Miners accused of using oceans as garbage dump
ABC Australia | Matt Peacock
March 13, 2012
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ELEANOR HALL: Now to the call by an international coalition of environmentalists for global mining companies to stop dumping millions of tonnes of waste into the world's oceans.
A study by the US-based Earthworks and the Canadian group MiningWatch reveals that each year more than 180 million tonnes of hazardous mine waste is dumped into oceans, rivers and lakes of the world.
The groups warn that this is causing irreversible health effects for sea life and for the human populations that feed off it.
Many of the Australian and US-owned mining companies involved are legally prohibited from the practice at home but in neighbouring developing countries environmental protections are not always so strong.
Matt Peacock spoke about the research to Earthworks' Payal Sampat.
PAYAL SAMPAT: The quantity of waste that are being dumped into our oceans and rivers is 1.5 times greater than all the United States cities, towns and homes produce every year. This is a very massive quantity of waste.
MATT PEACOCK: And it's not innocent stuff, is it? They're heavy metals that can do permanent damage to ecosystems?
PAYAL SAMPAT: That's right. I mean, they're heavy metals such as lead and mercury - chemicals such as arsenic and cyanide.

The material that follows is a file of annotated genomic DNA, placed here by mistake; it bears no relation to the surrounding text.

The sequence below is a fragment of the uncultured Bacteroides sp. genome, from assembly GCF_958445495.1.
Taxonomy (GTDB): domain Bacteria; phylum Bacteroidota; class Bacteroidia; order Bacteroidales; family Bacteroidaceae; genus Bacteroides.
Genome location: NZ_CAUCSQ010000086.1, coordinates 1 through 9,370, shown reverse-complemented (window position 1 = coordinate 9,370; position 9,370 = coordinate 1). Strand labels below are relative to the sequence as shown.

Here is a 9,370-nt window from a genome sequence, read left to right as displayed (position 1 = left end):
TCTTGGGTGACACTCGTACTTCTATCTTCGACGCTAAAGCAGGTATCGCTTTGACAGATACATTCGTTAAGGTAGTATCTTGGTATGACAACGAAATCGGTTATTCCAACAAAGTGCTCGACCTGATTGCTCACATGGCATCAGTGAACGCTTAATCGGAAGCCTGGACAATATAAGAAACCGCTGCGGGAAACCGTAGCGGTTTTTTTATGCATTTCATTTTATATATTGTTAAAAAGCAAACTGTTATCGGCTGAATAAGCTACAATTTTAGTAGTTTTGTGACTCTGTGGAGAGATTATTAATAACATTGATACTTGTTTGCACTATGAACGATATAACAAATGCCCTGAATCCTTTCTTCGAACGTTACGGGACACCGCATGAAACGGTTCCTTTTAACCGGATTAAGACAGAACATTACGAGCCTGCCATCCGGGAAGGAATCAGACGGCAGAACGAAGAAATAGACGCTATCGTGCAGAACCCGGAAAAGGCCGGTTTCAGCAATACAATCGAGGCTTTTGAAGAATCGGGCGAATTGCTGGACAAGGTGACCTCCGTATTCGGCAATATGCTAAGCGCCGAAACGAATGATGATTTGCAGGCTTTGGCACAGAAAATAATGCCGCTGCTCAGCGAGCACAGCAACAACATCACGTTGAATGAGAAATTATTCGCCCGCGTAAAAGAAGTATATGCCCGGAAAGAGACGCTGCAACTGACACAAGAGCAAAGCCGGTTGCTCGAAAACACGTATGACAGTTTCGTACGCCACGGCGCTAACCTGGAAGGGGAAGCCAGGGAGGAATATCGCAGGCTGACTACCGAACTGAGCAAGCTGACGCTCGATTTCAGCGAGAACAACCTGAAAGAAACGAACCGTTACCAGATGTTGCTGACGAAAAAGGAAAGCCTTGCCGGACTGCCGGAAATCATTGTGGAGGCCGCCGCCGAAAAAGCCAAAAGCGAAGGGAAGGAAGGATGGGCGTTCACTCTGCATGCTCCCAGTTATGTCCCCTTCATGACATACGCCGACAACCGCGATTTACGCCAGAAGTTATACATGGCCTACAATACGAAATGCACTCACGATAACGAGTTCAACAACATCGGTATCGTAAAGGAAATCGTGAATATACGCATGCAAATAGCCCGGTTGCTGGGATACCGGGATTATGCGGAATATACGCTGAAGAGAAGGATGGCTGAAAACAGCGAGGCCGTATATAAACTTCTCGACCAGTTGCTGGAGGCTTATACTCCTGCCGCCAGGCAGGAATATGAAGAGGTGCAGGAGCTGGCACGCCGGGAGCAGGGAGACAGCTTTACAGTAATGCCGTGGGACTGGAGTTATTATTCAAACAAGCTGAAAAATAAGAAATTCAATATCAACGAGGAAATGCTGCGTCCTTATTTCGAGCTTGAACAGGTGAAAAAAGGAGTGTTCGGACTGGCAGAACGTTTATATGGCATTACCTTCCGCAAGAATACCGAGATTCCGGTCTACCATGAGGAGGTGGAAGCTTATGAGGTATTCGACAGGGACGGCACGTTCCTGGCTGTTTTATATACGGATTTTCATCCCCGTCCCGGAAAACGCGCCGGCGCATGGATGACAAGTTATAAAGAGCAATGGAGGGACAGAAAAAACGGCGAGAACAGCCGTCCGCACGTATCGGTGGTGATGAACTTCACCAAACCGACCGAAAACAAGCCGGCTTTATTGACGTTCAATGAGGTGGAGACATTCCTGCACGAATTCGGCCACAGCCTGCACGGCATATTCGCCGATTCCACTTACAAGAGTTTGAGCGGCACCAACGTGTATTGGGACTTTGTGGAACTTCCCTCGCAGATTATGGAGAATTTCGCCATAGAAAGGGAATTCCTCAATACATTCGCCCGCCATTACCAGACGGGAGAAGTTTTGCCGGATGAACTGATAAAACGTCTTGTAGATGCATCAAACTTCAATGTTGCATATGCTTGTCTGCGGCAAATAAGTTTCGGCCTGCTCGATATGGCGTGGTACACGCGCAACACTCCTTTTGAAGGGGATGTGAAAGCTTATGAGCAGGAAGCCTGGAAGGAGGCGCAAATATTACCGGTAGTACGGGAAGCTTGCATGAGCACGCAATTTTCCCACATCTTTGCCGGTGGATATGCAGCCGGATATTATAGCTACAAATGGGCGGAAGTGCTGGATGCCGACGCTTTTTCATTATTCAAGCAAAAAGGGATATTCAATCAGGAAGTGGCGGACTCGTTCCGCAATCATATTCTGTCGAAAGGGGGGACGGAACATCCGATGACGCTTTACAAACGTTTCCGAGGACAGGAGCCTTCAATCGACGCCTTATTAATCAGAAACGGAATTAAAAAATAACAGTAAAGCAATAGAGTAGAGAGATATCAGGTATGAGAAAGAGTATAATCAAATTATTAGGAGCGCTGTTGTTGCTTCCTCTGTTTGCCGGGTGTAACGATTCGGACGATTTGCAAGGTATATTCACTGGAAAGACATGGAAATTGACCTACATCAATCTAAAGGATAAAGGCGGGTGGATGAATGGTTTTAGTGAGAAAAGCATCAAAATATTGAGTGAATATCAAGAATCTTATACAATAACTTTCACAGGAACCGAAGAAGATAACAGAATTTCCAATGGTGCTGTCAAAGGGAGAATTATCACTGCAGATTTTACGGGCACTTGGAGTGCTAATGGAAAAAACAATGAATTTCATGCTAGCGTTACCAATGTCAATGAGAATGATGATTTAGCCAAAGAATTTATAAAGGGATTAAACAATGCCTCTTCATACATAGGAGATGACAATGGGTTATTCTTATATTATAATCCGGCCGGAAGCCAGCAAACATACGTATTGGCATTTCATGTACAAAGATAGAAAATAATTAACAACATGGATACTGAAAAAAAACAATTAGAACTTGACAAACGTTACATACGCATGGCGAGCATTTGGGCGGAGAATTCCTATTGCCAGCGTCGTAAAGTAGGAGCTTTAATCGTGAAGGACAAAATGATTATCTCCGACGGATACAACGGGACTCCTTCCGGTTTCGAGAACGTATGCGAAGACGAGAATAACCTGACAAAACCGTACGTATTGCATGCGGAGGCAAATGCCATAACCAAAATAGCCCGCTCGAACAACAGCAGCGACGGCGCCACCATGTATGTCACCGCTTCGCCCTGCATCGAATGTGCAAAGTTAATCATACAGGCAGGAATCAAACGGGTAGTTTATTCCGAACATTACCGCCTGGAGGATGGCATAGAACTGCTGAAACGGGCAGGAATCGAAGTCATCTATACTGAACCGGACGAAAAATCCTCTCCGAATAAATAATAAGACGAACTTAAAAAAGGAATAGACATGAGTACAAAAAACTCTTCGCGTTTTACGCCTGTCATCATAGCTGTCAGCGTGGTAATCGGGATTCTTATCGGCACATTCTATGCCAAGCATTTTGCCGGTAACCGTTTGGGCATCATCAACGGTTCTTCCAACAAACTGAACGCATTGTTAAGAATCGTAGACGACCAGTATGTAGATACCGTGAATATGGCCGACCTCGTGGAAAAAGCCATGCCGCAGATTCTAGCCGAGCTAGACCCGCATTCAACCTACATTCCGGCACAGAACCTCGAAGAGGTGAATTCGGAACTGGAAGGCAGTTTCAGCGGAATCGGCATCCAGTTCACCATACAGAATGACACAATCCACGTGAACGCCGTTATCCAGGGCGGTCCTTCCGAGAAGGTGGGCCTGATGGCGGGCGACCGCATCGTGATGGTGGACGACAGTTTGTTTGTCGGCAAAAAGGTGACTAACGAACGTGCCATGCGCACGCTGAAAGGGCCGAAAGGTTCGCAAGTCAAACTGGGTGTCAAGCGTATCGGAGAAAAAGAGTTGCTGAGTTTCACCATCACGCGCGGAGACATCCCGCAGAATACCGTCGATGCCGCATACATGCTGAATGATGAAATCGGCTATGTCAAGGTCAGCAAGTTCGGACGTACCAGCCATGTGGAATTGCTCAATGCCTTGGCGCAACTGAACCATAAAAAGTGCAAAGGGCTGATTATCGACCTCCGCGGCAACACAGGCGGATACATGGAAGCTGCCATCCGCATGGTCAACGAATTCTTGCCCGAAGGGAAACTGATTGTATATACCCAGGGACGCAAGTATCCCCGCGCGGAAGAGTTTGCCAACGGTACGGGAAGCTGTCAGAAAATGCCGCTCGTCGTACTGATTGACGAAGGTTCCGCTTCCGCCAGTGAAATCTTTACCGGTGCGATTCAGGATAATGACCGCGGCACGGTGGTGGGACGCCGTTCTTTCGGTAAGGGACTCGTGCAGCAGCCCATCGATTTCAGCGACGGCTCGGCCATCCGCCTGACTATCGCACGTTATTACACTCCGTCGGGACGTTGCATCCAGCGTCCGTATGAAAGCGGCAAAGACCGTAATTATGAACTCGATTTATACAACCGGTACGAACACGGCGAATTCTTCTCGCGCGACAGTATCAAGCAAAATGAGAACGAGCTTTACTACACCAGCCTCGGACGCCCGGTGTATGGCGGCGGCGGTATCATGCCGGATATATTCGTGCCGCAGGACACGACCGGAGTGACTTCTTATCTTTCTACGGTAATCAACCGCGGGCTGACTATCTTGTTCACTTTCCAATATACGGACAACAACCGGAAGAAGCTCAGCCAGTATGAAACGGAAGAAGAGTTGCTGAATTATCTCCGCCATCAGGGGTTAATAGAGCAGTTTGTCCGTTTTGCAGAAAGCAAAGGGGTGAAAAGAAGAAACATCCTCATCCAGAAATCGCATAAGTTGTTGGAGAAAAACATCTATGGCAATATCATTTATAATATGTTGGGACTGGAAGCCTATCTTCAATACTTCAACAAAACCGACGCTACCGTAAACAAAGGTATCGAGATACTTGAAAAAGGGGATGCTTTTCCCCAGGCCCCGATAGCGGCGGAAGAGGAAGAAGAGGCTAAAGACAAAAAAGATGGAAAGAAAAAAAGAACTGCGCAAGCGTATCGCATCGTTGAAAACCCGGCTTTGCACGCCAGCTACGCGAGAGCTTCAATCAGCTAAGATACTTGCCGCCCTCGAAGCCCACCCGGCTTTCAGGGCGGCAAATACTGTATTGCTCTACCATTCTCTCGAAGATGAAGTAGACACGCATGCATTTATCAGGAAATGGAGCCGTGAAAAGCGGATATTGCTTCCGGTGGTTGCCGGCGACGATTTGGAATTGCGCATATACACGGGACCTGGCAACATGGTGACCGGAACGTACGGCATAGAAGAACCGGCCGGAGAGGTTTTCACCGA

These are coming from gold, copper, nickel and iron and other mines - and they have poisoned aquatic life, polluted fisheries and are hurting the livelihoods and food supply for thousands of people who live along the coasts in places like Papua New Guinea and Indonesia and other parts of the world.
MATT PEACOCK: Now often the companies that are doing this in Australia, in the United States aren't allowed to do it at home but they are doing it offshore.
PAYAL SAMPAT: That's right. It's important to note that in many of these places, the home countries would not permit the dumping of mine waste into, you know, off coastal waters in Australia or Canada or the United States.
Canada has had operations in the past that have used this practice with some pretty disastrous results.
And it's worth noting also that there is one Australian company - BHP Billiton - that has a written policy stating that it will not use this practice because of the devastating impact at the Ok Tedi mine in Papua New Guinea that was formerly owned by BHP.
MATT PEACOCK: I guess there's an attitude that if you bury this stuff deep in the ocean, it's out of sight out of mind. Is that correct?
PAYAL SAMPAT: That hasn't been proven to be true. This is not stuff that's actually buried in the ocean. It's being placed into the ocean. It's being dumped into the ocean and companies have frequently predicted contamination is not going to spread. 'We've selected, you know, a spot where the currents aren't as strong' and so on and so forth, but they have been wrong in their predictions in the majority of cases and there have been very severe impacts on marine life.
I mentioned a mine in Canada where tailings from the Island Copper mine travelled five to 35 kilometres away from the place where it was dumped, and similar findings at the Lihir mine operated by Australia's Newcrest in Papua New Guinea.
Look, you know, companies don't have this figured out.
ELEANOR HALL: That's Earthworks program director Payal Sampat speaking to Matt Peacock.